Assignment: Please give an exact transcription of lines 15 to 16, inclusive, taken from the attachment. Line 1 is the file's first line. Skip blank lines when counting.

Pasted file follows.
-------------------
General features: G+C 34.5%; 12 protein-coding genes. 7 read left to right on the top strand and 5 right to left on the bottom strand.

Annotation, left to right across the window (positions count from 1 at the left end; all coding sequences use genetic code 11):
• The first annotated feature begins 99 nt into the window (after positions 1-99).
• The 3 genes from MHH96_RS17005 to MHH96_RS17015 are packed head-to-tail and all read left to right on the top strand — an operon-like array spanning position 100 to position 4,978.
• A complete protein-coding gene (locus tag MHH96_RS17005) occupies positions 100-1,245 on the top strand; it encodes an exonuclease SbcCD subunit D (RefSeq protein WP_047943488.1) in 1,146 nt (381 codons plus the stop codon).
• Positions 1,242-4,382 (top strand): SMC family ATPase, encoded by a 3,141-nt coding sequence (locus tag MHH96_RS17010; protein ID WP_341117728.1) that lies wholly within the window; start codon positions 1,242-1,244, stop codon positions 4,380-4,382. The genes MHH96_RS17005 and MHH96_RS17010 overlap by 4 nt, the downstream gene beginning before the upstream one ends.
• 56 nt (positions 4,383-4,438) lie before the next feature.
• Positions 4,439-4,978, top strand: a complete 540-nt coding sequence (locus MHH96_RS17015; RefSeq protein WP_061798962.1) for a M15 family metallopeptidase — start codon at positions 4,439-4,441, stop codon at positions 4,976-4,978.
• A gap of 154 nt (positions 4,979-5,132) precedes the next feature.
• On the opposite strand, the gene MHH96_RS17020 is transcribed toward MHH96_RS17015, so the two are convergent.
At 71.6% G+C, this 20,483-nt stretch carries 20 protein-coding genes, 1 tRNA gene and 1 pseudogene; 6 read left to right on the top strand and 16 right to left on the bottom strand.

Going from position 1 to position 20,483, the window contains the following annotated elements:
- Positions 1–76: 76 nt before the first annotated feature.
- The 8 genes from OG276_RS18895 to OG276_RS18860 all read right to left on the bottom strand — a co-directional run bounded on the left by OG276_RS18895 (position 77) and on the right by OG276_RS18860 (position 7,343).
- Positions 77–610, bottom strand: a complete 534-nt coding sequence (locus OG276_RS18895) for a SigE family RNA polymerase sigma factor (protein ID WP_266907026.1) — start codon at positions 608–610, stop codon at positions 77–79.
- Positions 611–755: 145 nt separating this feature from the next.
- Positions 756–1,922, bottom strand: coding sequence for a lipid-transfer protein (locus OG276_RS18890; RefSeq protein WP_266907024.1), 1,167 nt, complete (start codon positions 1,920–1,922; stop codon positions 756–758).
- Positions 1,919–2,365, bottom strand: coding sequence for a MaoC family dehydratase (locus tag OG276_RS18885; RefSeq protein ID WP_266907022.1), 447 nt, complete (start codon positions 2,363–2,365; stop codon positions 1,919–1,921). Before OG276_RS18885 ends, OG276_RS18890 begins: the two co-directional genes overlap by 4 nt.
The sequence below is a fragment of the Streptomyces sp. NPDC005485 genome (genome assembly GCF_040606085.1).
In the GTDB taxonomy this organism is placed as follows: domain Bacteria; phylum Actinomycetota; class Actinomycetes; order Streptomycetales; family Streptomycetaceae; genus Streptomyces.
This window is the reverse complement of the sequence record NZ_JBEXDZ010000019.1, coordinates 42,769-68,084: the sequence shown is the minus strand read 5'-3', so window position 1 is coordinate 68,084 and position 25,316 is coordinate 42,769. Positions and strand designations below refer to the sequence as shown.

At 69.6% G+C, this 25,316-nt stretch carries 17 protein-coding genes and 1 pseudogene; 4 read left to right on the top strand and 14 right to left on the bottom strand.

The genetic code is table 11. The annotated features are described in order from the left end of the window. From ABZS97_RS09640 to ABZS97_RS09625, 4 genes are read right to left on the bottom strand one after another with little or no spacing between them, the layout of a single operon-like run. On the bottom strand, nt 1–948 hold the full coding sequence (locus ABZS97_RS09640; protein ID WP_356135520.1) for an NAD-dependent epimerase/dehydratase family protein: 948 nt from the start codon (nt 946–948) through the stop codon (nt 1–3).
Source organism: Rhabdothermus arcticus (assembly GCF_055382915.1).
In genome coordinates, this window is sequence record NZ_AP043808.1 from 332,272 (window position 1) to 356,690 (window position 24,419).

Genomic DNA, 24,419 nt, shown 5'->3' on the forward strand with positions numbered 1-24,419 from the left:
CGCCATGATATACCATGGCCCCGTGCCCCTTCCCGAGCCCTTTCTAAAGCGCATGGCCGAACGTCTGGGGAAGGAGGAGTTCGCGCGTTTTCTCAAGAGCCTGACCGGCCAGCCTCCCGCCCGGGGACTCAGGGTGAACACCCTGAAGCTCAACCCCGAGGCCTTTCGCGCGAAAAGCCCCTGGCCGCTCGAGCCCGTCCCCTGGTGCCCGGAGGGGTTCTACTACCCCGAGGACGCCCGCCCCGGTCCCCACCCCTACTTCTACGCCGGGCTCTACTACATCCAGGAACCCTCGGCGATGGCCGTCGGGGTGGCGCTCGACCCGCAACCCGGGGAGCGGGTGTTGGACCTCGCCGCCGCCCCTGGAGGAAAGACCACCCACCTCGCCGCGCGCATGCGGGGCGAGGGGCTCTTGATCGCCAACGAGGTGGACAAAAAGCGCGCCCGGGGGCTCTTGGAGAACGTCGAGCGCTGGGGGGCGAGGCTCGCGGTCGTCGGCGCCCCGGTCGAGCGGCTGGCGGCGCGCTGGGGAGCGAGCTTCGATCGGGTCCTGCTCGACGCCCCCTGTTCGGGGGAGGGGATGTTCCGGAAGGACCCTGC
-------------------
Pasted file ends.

- Positions 77–610, bottom strand: a complete 534-nt coding sequence (locus OG276_RS18895) for a SigE family RNA polymerase sigma factor (protein ID WP_266907026.1) — start codon at positions 608–610, stop codon at positions 77–79.
- Positions 611–755: 145 nt separating this feature from the next.